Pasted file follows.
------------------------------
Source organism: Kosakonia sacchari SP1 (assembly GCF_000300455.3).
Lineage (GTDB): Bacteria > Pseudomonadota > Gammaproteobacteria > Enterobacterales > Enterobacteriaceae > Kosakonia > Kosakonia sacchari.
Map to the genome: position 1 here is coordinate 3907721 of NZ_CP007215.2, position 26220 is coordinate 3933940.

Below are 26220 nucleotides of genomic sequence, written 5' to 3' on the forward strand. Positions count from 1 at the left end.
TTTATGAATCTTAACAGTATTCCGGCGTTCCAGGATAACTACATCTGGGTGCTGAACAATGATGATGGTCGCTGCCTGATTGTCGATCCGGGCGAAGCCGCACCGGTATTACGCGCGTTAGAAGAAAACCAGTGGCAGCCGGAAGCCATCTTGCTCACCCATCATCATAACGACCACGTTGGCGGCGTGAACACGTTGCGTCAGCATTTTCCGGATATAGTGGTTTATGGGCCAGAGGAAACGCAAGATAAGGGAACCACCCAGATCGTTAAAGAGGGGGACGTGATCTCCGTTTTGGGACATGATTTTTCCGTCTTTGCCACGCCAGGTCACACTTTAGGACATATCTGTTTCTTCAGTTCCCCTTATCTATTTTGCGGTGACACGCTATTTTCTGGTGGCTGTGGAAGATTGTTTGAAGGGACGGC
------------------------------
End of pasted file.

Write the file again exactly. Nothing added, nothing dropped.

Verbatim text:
Source organism: Kosakonia sacchari SP1 (assembly GCF_000300455.3).
Lineage (GTDB): Bacteria > Pseudomonadota > Gammaproteobacteria > Enterobacterales > Enterobacteriaceae > Kosakonia > Kosakonia sacchari.
Map to the genome: position 1 here is coordinate 3907721 of NZ_CP007215.2, position 26220 is coordinate 3933940.

Below are 26220 nucleotides of genomic sequence, written 5' to 3' on the forward strand. Positions count from 1 at the left end.
TTTATGAATCTTAACAGTATTCCGGCGTTCCAGGATAACTACATCTGGGTGCTGAACAATGATGATGGTCGCTGCCTGATTGTCGATCCGGGCGAAGCCGCACCGGTATTACGCGCGTTAGAAGAAAACCAGTGGCAGCCGGAAGCCATCTTGCTCACCCATCATCATAACGACCACGTTGGCGGCGTGAACACGTTGCGTCAGCATTTTCCGGATATAGTGGTTTATGGGCCAGAGGAAACGCAAGATAAGGGAACCACCCAGATCGTTAAAGAGGGGGACGTGATCTCCGTTTTGGGACATGATTTTTCCGTCTTTGCCACGCCAGGTCACACTTTAGGACATATCTGTTTCTTCAGTTCCCCTTATCTATTTTGCGGTGACACGCTATTTTCTGGTGGCTGTGGAAGATTGTTTGAAGGGACGGC